Monday, January 31, 2011

Danzig: Blackacidevil (1996)

Motion for Reconsideration

Danzig 5 BlackacidevilDanzig's Blackacidevil was a huge departure for the man and the band, and by many it has been sharply criticized. But really, it doesn't deserve the bad reputation. And it certainly should never have been a big surprise change in direction.

Of course, Glenn Danzig started out as a formative influence on the punk world with the Misfits in the late 70's, and left that band to form his own punk band Samhain. These are still the only punk bands I listen to. It wasn't until 1987 that he got into metal. The first three albums from the band Danzig were stripped-down, simple heavy metal with a strong focus on Glenn as a powerful frontman. Yet each of these albums had its own character, and had forays into different styles (such as country). By the time of 4p, he was already experimenting with industrial elements (see "Cantspeak"). The band Danzig has always been about the man Danzig, and the man has always been about trying different things. In that sense, the fifth Danzig album should have been an entirely expected experiment.

And it's not bad, either. Throughout the album, industrial noises and rhythms seem to be the key, especially in the verses. The title track and "Power of Darkness" are really just noise without riffs, and they're not very compelling. But some of the choruses tend toward classic Danzig: Opener "7th House" and "Sacrifice" have some excellent (and unmistakably Danzig) riffs. Other tracks are industrial doom in character, with industrial noises on top but extended guitar chords in the background ("See All You Were") or slow, crunchy riffs ("Hint of Her Blood"). The latter doesn't work terribly well, because other than a change in drumming halfway through it doesn't seem to go anywhere. "Serpentia" starts out as merely industrial, but turns into this kind of industrial doom, and it happens to work well. "Come to Silver" is mellow, with acoustic rhythm guitar and electric leads, and it's pretty good--but it's actually better in the non-industrial version off The Lost Tracks of Danzig.  The compelling Closer "Ashes" is based around piano, and recalls Glenn's Black Aria more than any of his band work.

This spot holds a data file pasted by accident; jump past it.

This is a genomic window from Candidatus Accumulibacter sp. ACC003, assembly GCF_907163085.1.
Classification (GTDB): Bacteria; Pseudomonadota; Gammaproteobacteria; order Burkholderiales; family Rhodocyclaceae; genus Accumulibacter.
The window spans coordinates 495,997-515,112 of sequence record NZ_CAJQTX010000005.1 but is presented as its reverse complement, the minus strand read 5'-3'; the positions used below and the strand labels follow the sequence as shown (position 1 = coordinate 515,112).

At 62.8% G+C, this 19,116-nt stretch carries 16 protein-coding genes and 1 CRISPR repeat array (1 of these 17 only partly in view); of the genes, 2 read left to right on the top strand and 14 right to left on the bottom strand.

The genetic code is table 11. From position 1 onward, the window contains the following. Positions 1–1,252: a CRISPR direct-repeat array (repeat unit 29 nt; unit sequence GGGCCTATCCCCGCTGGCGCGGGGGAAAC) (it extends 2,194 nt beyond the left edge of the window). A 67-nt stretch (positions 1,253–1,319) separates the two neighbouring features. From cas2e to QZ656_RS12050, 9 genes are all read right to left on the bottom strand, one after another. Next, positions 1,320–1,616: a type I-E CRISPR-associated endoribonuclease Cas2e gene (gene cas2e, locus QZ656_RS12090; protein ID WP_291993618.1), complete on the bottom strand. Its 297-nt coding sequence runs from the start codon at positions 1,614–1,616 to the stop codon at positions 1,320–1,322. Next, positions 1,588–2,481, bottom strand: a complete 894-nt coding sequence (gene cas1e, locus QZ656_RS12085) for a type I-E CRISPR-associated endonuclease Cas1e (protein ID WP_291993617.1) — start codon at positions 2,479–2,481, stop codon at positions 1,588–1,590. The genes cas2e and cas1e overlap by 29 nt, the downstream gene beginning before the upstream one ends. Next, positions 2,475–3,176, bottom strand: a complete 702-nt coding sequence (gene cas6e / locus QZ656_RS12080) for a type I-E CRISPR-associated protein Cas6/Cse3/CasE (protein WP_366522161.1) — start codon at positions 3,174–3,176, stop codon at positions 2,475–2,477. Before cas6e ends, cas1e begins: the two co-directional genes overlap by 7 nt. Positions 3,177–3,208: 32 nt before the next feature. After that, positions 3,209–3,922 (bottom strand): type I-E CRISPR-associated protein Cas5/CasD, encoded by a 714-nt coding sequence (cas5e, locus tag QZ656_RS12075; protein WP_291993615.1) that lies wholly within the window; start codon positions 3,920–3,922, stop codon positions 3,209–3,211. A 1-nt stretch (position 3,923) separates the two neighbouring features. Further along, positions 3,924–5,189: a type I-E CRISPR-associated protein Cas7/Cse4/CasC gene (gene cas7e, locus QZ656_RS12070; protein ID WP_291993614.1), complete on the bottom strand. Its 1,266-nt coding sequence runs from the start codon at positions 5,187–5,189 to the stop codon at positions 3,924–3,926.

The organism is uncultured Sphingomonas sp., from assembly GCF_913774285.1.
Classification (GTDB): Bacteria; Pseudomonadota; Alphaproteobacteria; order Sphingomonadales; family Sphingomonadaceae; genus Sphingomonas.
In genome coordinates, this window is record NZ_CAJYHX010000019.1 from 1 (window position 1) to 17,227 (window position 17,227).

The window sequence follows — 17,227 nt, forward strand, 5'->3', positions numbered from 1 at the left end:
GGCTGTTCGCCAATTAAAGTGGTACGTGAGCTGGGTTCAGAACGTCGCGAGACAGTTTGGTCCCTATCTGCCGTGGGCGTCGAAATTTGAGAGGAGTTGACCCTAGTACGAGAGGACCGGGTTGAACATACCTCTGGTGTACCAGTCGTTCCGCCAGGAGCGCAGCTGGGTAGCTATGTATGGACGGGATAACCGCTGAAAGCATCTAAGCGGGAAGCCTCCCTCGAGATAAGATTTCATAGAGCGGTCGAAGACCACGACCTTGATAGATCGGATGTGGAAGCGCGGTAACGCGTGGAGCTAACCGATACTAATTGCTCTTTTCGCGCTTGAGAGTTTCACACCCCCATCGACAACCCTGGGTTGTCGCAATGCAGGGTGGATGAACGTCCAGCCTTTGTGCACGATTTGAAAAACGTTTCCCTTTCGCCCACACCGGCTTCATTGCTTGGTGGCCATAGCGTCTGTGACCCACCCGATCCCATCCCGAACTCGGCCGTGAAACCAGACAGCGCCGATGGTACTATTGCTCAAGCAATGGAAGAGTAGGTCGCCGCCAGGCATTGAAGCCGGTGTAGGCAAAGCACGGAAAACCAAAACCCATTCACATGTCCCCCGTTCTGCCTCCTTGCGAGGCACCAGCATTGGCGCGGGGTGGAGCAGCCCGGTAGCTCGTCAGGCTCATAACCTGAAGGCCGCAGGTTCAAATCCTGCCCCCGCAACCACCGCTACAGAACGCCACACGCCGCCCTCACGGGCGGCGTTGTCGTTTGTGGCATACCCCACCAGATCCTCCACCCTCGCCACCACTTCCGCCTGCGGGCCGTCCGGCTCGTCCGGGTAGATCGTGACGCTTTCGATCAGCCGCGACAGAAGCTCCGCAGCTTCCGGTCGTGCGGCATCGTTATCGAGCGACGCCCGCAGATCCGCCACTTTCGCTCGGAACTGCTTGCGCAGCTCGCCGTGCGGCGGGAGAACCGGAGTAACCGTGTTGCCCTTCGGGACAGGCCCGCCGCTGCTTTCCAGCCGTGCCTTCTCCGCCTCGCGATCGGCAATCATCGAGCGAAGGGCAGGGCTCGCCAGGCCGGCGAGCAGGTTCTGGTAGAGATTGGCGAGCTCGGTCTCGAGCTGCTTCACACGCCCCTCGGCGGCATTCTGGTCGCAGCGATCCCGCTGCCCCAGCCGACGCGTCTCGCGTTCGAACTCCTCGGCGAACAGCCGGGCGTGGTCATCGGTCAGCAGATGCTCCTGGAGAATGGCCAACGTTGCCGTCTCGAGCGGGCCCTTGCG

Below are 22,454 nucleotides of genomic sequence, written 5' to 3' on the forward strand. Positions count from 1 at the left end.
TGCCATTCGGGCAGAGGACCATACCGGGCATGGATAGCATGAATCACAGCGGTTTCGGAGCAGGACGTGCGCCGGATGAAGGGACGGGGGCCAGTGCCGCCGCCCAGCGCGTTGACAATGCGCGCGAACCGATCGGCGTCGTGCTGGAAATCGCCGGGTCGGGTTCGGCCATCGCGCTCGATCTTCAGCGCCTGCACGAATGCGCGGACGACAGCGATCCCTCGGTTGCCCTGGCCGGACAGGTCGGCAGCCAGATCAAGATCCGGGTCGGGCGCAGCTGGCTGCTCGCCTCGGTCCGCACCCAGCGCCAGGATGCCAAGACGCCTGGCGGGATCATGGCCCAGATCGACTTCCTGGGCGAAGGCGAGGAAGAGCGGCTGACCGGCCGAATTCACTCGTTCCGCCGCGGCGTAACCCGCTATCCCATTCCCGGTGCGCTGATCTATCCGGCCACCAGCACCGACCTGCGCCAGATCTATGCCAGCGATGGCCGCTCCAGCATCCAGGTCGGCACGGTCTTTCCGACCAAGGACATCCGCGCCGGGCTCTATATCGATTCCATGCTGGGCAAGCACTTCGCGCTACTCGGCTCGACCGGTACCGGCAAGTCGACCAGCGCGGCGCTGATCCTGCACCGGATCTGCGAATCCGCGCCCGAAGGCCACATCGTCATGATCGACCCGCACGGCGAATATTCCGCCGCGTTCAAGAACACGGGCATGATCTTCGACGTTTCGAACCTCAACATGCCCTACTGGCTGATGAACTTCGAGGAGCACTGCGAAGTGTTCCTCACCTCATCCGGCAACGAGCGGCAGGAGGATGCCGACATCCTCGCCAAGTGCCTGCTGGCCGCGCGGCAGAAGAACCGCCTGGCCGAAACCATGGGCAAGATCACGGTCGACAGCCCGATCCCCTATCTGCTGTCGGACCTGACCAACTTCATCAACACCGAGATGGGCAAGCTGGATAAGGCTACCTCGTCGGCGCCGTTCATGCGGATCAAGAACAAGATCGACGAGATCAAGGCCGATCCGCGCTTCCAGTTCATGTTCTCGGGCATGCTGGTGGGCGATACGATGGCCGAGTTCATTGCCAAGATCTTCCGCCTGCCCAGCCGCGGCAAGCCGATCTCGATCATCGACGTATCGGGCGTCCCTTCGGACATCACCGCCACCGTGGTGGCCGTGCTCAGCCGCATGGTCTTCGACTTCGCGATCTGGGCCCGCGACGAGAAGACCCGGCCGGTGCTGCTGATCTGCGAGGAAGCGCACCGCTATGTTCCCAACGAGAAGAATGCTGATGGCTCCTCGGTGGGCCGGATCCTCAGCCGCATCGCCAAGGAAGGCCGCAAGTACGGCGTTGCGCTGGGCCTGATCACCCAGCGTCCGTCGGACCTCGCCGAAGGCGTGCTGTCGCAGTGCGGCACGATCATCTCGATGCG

The real highlight is the Black Sabbath cover "Hand of Doom". The crunchy industrial sound works really well to emphasize the ominous and hypnotic nature of the verses, and they throw in some great new guitar solos.

The original version doesn't really have a whole lot to recommend it ("Sacrifice" and "Hand of Doom" are the only essential cuts), but the bonus tracks on the 2000 reissue make it worthwhile. "Deeper" is a heavy and simple reworking of a song that appeared in the X-Files movie soundtrack, and has a killer How the Gods Kill style riff in the chorus. "Bleedangel" sheds Danzig's normal verse-chorus-verse structure and shows that, at some point, he figured out how to make a really eerie and interesting industrial song. On the downside, "Don't Be Afraid" is just stupid, and "Ashes" makes a much better closing track.

The Verdict: In all, it was an interesting experiment, even if it was very hit and miss. I give the original version 2.5 out of 5 stars, and the 2000 reissue gets 3 out of 5.

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